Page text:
FDA, Drugmakers Take Long Overdue Hit
The Bush administration embarked on a largely successful course to immunize corporations who make killer medical devices, defense contractors who kill Iraqis, telecoms who let the government spy on its customers and financial institutions who make a killing on the backs of ordinary Americans, and in most instances has been helped by a business-friendly Supreme Court that became integral to that process.
But in a stunning reversal of field, the court yesterday ruled that lawsuits in state courts can fill in for lapses at the national level -- in particular lawsuits that claim drugmakers have not given doctors and patients enough warning about side-effects of medications even thought the Food and Drug Administration approved their use.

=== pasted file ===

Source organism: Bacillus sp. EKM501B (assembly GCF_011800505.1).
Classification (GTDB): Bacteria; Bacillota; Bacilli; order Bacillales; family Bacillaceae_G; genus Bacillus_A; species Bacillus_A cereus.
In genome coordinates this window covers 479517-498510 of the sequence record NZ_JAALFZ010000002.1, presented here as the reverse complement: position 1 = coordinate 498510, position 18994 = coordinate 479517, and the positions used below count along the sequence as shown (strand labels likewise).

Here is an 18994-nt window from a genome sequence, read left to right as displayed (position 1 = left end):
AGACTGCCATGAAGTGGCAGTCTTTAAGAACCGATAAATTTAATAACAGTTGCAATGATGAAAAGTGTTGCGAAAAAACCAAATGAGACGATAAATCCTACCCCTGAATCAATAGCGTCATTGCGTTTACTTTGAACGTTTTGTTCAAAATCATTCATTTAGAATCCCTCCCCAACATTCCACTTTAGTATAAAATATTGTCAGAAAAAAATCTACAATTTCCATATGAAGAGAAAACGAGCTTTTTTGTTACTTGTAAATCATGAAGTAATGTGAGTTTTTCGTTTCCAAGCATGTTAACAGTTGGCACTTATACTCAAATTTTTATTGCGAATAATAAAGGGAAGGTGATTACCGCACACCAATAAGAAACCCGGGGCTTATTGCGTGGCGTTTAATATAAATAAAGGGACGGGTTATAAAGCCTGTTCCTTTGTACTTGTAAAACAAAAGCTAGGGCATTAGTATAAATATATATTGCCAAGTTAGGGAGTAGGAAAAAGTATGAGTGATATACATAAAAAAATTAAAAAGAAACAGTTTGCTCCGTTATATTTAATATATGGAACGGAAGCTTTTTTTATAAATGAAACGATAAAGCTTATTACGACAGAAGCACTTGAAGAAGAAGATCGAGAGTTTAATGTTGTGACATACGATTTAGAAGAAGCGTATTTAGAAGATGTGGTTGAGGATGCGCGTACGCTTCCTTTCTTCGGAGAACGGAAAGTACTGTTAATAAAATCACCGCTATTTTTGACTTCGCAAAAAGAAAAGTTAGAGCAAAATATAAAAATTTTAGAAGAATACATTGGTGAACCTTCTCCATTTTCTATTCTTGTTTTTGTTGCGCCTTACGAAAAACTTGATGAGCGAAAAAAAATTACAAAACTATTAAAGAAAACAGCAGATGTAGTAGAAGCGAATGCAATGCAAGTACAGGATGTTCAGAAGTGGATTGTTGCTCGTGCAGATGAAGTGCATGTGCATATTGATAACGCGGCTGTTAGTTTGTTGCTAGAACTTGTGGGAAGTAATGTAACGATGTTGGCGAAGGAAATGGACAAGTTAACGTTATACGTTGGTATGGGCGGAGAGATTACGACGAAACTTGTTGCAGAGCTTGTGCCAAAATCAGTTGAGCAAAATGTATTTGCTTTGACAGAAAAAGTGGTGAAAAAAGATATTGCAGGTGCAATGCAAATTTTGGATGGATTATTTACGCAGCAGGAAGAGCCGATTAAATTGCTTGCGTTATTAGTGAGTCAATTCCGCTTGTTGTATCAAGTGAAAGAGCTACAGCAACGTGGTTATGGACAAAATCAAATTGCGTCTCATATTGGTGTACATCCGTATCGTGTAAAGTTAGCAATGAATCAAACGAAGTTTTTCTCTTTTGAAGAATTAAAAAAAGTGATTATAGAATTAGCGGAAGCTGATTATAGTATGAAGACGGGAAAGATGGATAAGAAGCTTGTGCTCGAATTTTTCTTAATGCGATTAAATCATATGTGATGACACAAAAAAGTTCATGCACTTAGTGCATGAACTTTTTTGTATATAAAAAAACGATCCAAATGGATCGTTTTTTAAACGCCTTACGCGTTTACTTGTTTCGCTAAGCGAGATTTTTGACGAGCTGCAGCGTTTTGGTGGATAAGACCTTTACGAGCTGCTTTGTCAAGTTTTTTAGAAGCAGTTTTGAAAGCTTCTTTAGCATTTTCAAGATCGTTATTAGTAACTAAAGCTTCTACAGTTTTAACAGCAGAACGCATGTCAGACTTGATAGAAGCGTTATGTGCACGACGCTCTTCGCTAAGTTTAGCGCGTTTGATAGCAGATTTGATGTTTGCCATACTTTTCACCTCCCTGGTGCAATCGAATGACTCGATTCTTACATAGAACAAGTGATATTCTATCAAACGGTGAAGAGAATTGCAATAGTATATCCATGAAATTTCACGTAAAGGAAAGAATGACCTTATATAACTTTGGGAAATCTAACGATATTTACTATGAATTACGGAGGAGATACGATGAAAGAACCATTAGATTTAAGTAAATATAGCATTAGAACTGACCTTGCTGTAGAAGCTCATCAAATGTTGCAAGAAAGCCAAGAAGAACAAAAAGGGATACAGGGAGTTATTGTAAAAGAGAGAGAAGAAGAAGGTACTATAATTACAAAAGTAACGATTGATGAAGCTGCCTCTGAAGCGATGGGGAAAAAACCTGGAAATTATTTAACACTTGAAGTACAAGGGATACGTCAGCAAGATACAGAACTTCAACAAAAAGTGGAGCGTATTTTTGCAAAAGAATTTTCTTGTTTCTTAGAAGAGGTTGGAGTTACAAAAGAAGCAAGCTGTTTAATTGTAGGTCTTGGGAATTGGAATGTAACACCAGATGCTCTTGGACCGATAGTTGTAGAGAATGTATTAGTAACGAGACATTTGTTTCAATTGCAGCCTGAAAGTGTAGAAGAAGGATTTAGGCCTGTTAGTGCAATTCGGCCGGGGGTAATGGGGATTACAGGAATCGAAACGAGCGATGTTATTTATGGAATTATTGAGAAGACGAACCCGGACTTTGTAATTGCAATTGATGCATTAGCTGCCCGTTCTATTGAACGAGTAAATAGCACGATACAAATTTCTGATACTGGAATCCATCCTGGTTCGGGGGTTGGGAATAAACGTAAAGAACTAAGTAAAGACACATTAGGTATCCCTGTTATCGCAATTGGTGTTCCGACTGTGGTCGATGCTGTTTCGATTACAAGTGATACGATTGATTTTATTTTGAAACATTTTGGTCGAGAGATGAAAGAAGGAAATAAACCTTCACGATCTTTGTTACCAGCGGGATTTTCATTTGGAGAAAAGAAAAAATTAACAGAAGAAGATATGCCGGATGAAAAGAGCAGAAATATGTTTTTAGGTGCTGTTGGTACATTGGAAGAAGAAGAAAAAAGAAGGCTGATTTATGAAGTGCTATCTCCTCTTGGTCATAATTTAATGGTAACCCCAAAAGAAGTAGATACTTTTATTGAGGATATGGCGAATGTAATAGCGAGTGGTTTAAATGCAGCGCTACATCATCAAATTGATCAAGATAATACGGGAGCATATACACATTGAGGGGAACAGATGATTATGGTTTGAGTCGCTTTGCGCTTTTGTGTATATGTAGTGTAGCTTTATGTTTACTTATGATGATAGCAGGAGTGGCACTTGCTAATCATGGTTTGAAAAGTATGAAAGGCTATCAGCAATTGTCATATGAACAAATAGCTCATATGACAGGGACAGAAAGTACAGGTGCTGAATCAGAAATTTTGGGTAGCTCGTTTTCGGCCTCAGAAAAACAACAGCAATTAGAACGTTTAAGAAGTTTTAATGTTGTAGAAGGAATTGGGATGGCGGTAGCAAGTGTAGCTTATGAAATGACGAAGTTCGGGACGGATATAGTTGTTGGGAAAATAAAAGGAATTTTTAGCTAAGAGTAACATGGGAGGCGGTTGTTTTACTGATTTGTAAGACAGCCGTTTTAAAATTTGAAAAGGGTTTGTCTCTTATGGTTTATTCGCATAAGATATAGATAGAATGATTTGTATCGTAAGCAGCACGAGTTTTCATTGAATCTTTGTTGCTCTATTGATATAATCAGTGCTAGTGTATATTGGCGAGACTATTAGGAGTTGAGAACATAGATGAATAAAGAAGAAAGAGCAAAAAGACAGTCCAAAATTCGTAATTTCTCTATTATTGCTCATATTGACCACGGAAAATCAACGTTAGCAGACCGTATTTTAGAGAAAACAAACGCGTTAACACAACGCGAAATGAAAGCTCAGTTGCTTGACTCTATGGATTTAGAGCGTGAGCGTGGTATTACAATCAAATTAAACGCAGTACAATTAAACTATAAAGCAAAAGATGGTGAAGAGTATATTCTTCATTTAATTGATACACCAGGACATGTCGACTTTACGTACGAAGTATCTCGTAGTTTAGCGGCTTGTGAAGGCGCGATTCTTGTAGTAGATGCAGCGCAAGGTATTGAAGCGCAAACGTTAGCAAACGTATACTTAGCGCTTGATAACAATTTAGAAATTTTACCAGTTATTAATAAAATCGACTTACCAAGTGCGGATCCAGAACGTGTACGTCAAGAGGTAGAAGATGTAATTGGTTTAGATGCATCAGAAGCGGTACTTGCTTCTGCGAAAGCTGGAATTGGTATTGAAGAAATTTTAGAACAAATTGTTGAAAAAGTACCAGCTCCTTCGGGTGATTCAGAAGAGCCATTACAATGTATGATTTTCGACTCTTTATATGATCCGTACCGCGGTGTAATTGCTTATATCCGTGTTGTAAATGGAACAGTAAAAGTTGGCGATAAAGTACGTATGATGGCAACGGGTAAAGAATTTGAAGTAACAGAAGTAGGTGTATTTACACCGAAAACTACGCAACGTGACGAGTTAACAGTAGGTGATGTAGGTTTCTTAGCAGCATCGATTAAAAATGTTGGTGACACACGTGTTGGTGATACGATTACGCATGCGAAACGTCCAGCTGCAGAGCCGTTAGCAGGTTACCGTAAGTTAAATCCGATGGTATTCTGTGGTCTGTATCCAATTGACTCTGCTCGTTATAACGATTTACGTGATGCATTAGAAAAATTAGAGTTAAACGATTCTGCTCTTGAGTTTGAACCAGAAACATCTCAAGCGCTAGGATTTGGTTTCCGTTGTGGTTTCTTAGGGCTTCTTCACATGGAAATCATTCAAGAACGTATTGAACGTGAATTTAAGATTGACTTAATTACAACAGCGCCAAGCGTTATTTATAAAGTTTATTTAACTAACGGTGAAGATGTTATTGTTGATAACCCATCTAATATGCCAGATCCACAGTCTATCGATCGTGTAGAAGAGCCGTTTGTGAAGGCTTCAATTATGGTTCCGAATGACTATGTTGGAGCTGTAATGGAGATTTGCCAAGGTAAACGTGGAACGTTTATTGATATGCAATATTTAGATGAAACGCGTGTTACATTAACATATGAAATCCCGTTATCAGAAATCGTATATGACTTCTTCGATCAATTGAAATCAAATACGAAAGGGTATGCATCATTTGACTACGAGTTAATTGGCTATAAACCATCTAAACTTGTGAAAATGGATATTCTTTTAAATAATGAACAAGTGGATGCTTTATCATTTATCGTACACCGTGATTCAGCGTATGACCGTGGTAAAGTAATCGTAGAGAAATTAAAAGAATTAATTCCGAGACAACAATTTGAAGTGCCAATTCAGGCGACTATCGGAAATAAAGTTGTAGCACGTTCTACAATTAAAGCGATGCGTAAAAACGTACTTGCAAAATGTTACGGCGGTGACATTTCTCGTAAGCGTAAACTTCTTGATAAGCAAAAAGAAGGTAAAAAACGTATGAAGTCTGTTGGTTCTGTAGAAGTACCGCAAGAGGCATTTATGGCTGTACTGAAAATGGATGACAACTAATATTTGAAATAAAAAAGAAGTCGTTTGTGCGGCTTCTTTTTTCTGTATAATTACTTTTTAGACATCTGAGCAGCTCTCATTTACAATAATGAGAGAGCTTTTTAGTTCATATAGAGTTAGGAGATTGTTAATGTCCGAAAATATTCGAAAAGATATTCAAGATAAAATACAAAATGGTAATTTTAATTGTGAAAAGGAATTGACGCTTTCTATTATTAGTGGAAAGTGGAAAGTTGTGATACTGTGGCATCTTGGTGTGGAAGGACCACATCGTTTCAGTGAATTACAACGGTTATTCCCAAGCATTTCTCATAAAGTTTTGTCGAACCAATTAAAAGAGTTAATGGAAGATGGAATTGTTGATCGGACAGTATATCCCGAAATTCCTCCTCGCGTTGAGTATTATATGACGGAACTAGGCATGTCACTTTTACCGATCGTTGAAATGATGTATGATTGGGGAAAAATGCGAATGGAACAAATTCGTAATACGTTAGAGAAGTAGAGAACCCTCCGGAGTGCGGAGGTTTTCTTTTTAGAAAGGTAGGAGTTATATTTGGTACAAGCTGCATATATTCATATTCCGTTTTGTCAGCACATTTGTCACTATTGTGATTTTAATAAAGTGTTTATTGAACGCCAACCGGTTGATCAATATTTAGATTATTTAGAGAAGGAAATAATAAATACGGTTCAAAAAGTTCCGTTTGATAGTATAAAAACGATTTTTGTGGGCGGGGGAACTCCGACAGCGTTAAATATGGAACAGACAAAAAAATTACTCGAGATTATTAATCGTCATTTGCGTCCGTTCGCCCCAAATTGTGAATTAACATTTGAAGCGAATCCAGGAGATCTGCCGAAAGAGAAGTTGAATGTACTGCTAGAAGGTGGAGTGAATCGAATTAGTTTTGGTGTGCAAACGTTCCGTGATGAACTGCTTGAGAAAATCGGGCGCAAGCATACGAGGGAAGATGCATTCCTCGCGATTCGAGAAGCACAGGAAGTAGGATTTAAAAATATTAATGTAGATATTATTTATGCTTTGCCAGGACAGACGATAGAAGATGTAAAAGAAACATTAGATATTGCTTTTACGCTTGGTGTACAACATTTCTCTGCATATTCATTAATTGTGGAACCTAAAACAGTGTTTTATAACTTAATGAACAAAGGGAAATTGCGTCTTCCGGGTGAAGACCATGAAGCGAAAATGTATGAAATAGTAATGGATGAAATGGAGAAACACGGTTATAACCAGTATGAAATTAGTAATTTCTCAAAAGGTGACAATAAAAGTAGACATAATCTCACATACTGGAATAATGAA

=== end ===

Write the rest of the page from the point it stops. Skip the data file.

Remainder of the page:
Six of the nine justices upheld a verdict of nearly $6.8 million aginst the pharmacetical company Wyeth in the case of Diana Levine, a Vermont woman and musician who was awarded more than $6 million after losing much of her arm following a botched injection of an anti-nausea drug.
In doing so, the court reinforced the notion that drug companies are primarily responsible for keeping their warning labels up to date and complete -- and may pay for it if they don't -- and that the FDA can't dismiss lawsuits out of hand unless it has a clear mandate from Congress, which it does not.